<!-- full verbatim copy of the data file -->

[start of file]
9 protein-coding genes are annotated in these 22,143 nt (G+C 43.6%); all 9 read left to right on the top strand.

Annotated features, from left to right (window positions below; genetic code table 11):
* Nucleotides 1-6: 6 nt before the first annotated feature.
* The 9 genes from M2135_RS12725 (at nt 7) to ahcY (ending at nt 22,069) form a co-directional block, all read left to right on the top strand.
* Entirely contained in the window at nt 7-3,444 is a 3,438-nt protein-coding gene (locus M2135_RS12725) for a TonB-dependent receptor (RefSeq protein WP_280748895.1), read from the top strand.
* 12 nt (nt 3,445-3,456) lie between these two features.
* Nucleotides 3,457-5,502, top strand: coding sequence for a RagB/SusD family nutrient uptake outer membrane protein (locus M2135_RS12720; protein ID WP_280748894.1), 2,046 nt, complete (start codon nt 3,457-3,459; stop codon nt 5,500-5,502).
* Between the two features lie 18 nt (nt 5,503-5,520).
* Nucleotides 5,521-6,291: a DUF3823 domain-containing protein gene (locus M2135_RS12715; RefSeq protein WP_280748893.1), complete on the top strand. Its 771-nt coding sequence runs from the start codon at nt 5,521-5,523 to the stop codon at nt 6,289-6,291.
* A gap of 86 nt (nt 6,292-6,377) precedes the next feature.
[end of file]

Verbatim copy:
9 protein-coding genes are annotated in these 22,143 nt (G+C 43.6%); all 9 read left to right on the top strand.

Annotated features, from left to right (window positions below; genetic code table 11):
* Nucleotides 1-6: 6 nt before the first annotated feature.
* The 9 genes from M2135_RS12725 (at nt 7) to ahcY (ending at nt 22,069) form a co-directional block, all read left to right on the top strand.
* Entirely contained in the window at nt 7-3,444 is a 3,438-nt protein-coding gene (locus M2135_RS12725) for a TonB-dependent receptor (RefSeq protein WP_280748895.1), read from the top strand.
* 12 nt (nt 3,445-3,456) lie between these two features.
* Nucleotides 3,457-5,502, top strand: coding sequence for a RagB/SusD family nutrient uptake outer membrane protein (locus M2135_RS12720; protein ID WP_280748894.1), 2,046 nt, complete (start codon nt 3,457-3,459; stop codon nt 5,500-5,502).
* Between the two features lie 18 nt (nt 5,503-5,520).
* Nucleotides 5,521-6,291: a DUF3823 domain-containing protein gene (locus M2135_RS12715; RefSeq protein WP_280748893.1), complete on the top strand. Its 771-nt coding sequence runs from the start codon at nt 5,521-5,523 to the stop codon at nt 6,289-6,291.
* A gap of 86 nt (nt 6,292-6,377) precedes the next feature.